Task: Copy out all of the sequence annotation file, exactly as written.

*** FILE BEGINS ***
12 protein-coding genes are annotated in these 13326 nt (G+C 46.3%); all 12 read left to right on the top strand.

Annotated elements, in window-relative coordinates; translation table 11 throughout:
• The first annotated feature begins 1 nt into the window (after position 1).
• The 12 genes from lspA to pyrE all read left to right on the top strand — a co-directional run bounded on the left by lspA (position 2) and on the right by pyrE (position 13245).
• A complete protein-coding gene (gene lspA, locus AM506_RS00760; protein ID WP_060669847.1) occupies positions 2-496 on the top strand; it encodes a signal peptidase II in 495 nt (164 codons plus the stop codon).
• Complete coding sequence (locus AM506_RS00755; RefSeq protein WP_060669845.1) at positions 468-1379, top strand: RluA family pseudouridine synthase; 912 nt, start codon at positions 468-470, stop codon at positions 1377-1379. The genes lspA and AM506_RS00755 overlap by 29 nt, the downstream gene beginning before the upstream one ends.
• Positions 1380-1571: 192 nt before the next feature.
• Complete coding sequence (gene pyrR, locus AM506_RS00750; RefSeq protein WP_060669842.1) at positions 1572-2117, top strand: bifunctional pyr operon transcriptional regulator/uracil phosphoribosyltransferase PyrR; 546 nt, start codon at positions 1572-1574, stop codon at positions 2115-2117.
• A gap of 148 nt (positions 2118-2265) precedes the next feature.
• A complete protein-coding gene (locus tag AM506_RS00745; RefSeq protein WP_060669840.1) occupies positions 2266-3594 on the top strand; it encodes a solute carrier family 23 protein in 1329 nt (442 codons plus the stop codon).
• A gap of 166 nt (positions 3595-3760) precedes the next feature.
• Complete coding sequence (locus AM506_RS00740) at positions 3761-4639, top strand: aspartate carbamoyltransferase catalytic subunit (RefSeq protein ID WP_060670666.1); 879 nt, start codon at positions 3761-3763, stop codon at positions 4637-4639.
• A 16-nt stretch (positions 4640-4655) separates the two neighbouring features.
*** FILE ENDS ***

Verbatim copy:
12 protein-coding genes are annotated in these 13326 nt (G+C 46.3%); all 12 read left to right on the top strand.

Annotated elements, in window-relative coordinates; translation table 11 throughout:
• The first annotated feature begins 1 nt into the window (after position 1).
• The 12 genes from lspA to pyrE all read left to right on the top strand — a co-directional run bounded on the left by lspA (position 2) and on the right by pyrE (position 13245).
• A complete protein-coding gene (gene lspA, locus AM506_RS00760; protein ID WP_060669847.1) occupies positions 2-496 on the top strand; it encodes a signal peptidase II in 495 nt (164 codons plus the stop codon).
• Complete coding sequence (locus AM506_RS00755; RefSeq protein WP_060669845.1) at positions 468-1379, top strand: RluA family pseudouridine synthase; 912 nt, start codon at positions 468-470, stop codon at positions 1377-1379. The genes lspA and AM506_RS00755 overlap by 29 nt, the downstream gene beginning before the upstream one ends.
• Positions 1380-1571: 192 nt before the next feature.
• Complete coding sequence (gene pyrR, locus AM506_RS00750; RefSeq protein WP_060669842.1) at positions 1572-2117, top strand: bifunctional pyr operon transcriptional regulator/uracil phosphoribosyltransferase PyrR; 546 nt, start codon at positions 1572-1574, stop codon at positions 2115-2117.
• A gap of 148 nt (positions 2118-2265) precedes the next feature.
• A complete protein-coding gene (locus tag AM506_RS00745; RefSeq protein WP_060669840.1) occupies positions 2266-3594 on the top strand; it encodes a solute carrier family 23 protein in 1329 nt (442 codons plus the stop codon).
• A gap of 166 nt (positions 3595-3760) precedes the next feature.
• Complete coding sequence (locus AM506_RS00740) at positions 3761-4639, top strand: aspartate carbamoyltransferase catalytic subunit (RefSeq protein ID WP_060670666.1); 879 nt, start codon at positions 3761-3763, stop codon at positions 4637-4639.
• A 16-nt stretch (positions 4640-4655) separates the two neighbouring features.